The Evidence: The popular version of this theory states that Majora's Mask is actually Link coping with the loss of his (extremely annoying) friend, Navi. The game's five regions represent the five stages of grief: denial, anger, bargaining, depression, and acceptance. The citizens of Clock Town are in denial about the moon falling, Woodfall's Deku King is angry at that adorable monkey, and so on. YouTube channel The Game Theorists takes this a step further by positing that this journey is actually about Link coping with his OWN death. Talk about your Shyamalanian twist.
The Implication: According to The Game Theorists, Link's death at the beginning of Majora would mean that Termina - the region in which Majora takes place - is actually a limbo-like state that exists beyond Hyrule proper. This would also account for the doomsday moon-crashing-into-the-planet scenario that apparently no one in Hyrule knew anything about. Plus, the place is freaking called Termina. I mean, that's not even TRYING to be subtle.
Travis Touchdown (No More Heroes)
The Evidence: During the first boss fight against Death Metal, Travis has this internal monologue running about his dream life: hot babes, fast cars, and so on. However, it takes a dark turn when he suddenly starting babbling about finding an "exit to paradise." He continues with "something deeper deeper than my instincts is taunting me." and finally starts repeating "Can't find the exit." over and over. Jump ahead to the end of the game, during the final super-secret boss fight with Henry, and Travis once again starts going off about finding "that exit they call paradise."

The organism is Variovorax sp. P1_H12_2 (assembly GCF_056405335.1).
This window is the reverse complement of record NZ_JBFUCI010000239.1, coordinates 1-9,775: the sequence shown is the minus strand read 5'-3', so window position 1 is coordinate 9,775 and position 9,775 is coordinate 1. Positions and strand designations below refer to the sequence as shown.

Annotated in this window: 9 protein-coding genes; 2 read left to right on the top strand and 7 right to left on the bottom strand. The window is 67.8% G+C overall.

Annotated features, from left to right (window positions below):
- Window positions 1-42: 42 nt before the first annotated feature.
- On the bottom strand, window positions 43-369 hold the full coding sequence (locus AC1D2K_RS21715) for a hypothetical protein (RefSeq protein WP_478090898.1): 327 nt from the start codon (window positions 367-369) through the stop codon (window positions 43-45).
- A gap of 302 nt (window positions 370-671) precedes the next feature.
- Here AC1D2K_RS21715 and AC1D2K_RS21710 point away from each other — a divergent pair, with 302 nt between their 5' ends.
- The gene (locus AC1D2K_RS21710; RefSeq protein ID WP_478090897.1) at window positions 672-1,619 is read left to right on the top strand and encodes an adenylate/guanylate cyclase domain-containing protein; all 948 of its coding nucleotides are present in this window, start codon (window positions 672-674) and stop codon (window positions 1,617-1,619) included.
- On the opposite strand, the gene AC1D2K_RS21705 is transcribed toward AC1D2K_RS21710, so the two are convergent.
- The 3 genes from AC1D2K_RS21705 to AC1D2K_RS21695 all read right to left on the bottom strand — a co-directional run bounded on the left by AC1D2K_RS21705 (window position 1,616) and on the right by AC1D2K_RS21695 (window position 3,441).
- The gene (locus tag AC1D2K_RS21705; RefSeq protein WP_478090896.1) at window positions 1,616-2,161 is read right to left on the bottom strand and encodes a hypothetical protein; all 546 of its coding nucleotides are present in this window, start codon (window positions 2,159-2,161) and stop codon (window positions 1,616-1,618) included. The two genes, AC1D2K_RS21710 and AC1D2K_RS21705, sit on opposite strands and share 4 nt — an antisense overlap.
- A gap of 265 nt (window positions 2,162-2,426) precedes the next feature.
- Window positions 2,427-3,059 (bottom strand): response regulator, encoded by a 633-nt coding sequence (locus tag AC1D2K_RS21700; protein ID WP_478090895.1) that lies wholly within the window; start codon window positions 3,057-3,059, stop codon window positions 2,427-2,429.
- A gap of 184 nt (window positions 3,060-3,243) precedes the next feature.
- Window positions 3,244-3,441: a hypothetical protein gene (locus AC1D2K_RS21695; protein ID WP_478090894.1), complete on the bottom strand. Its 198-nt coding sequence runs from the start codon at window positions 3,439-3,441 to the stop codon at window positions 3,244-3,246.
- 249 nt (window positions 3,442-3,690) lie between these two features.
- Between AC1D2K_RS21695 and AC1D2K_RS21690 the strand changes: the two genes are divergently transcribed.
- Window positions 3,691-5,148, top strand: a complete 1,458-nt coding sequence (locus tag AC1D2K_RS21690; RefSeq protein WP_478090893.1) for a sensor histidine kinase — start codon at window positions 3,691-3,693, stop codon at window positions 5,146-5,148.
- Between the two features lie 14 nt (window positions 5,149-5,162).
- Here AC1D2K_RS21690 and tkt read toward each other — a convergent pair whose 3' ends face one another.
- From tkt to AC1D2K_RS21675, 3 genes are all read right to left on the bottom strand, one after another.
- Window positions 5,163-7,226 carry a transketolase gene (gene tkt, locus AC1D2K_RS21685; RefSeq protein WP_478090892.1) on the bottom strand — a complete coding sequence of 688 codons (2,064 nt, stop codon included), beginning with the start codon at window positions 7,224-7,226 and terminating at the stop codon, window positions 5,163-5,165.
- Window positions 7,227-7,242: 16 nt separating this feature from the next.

The Implication: The thing is, Travis never found that exit, and he likely never will. There are some really interesting theories about what's really going on behind the scenes in No More Heroes, but it seems Travis Touchdown knows - to a limited degree - that he's caught in a loop. He kills the assassins, and the game starts over. He kills the assassins, and the game starts over. He'll never escape this personal purgatory, forever running in circles.